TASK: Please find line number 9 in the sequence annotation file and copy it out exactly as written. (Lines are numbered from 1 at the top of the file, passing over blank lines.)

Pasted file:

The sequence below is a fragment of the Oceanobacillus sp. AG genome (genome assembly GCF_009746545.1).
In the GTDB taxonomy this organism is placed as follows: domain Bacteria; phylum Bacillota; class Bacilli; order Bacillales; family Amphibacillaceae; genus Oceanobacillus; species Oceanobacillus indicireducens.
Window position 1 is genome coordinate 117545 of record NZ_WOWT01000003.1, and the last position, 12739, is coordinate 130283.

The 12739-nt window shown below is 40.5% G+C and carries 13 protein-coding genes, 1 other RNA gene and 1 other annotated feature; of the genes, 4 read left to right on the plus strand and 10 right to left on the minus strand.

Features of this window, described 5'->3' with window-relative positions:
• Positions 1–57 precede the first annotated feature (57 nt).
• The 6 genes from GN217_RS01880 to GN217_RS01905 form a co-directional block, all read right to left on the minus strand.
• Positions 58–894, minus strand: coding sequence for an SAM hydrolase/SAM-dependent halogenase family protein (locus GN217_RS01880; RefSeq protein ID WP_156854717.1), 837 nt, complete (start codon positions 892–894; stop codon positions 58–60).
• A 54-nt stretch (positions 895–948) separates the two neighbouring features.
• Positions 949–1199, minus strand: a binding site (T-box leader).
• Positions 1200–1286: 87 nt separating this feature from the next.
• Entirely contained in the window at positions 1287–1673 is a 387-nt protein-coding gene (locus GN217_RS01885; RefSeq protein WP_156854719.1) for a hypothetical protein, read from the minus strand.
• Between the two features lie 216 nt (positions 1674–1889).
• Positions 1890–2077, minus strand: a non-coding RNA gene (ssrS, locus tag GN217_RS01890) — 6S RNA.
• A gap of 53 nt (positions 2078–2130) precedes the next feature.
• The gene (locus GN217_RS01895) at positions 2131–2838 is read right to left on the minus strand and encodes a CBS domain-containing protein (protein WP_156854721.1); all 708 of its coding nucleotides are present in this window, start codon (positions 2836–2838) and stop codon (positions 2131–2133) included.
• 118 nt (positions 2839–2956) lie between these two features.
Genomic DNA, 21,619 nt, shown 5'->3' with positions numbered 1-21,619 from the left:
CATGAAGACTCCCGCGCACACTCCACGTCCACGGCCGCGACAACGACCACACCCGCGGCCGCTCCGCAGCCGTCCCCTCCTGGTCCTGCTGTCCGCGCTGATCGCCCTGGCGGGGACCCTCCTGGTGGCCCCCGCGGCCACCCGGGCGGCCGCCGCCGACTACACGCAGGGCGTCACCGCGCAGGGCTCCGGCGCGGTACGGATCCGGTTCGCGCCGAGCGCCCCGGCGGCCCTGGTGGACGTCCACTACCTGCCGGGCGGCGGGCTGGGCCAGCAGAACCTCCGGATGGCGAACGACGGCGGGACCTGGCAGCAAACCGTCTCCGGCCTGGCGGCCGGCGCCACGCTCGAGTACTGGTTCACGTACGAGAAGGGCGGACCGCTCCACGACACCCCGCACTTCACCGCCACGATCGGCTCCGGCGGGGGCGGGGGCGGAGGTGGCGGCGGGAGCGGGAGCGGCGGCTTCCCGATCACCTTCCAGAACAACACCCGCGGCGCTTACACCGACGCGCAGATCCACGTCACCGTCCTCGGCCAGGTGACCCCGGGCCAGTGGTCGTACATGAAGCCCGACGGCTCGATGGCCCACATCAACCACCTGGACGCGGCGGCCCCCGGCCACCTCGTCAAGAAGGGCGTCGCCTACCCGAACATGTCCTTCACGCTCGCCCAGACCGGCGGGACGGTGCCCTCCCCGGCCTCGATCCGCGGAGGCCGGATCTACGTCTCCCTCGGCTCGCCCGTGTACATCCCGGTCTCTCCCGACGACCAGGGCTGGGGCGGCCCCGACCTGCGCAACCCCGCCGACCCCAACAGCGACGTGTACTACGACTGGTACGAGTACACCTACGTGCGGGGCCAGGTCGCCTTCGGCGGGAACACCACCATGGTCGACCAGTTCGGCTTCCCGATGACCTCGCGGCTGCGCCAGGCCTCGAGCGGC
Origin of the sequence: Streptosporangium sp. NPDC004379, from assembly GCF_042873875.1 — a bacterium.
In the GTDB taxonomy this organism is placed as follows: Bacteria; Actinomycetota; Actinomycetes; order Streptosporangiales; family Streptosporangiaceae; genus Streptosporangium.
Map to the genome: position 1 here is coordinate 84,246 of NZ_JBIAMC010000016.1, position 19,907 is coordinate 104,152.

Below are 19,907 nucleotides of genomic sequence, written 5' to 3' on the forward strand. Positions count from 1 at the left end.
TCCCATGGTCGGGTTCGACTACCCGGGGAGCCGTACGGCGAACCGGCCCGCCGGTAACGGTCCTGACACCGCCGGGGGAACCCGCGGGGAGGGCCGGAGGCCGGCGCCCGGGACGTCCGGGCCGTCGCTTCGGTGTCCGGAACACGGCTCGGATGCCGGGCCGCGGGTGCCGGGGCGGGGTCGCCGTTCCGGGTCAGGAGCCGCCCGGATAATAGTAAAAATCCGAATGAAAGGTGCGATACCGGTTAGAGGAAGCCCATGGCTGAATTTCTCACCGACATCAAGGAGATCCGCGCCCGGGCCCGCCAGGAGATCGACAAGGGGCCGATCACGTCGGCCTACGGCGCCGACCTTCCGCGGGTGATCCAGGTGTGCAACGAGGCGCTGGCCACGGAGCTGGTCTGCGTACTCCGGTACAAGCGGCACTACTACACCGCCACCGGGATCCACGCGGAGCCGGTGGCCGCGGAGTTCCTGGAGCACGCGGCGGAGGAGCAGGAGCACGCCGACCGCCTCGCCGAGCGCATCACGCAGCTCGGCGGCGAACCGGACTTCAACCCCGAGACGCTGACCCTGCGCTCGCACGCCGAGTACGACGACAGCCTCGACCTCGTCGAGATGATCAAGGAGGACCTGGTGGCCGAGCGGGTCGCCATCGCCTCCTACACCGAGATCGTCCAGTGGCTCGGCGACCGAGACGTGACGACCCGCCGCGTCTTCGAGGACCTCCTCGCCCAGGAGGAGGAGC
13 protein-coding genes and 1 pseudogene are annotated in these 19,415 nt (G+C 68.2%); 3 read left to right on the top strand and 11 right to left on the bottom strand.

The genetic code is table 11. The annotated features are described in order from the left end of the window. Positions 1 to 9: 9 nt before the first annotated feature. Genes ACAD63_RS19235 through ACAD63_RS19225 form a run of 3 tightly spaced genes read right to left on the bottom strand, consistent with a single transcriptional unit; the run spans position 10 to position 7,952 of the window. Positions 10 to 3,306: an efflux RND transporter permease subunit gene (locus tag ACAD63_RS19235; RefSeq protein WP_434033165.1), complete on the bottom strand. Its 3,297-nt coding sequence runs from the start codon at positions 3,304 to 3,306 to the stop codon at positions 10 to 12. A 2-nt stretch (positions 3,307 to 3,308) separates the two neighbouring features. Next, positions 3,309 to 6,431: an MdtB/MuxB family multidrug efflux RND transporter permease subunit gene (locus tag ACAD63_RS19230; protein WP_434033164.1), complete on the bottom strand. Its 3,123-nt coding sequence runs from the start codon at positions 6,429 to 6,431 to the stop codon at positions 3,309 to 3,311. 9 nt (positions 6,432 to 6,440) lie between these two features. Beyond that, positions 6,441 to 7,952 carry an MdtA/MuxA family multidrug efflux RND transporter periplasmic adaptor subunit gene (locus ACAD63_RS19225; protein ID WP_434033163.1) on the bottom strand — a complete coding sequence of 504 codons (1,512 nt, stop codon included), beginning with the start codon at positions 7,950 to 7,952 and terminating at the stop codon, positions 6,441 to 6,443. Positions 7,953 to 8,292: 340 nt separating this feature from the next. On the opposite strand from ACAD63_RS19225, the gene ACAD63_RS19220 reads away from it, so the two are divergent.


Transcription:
• A 54-nt stretch (positions 895–948) separates the two neighbouring features.